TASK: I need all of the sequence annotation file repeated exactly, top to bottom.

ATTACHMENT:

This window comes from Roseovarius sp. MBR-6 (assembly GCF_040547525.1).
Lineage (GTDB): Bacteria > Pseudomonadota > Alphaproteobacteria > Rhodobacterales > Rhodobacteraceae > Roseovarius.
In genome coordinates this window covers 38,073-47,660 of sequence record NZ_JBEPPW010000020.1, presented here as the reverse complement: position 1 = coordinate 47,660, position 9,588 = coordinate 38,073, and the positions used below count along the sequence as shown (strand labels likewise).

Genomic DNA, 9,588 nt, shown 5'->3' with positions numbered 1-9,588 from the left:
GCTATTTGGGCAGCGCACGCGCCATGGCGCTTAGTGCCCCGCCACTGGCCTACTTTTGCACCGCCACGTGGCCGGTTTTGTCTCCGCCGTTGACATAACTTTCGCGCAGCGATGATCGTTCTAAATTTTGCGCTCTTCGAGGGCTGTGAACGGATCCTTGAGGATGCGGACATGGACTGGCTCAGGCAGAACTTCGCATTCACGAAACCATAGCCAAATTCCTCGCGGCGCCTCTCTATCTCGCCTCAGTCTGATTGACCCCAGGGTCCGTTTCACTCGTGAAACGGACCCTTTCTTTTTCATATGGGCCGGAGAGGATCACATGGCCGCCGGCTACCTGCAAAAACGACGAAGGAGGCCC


This window comes from Roseovarius sp. MBR-6 (assembly GCF_040547525.1).
Lineage (GTDB): Bacteria > Pseudomonadota > Alphaproteobacteria > Rhodobacterales > Rhodobacteraceae > Roseovarius.
In genome coordinates this window covers 38,073-47,660 of sequence record NZ_JBEPPW010000020.1, presented here as the reverse complement: position 1 = coordinate 47,660, position 9,588 = coordinate 38,073, and the positions used below count along the sequence as shown (strand labels likewise).

Genomic DNA, 9,588 nt, shown 5'->3' with positions numbered 1-9,588 from the left:
GCTATTTGGGCAGCGCACGCGCCATGGCGCTTAGTGCCCCGCCACTGGCCTACTTTTGCACCGCCACGTGGCCGGTTTTGTCTCCGCCGTTGACATAACTTTCGCGCAGCGATGATCGTTCTAAATTTTGCGCTCTTCGAGGGCTGTGAACGGATCCTTGAGGATGCGGACATGGACTGGCTCAGGCAGAACTTCGCATTCACGAAACCATAGCCAAATTCCTCGCGGCGCCTCTCTATCTCGCCTCAGTCTGATTGACCCCAGGGTCCGTTTCACTCGTGAAACGGACCCTTTCTTTTTCATATGGGCCGGAGAGGATCACATGGCCGCCGGCTACCTGCAAAAACGACGAAGGAGGCCC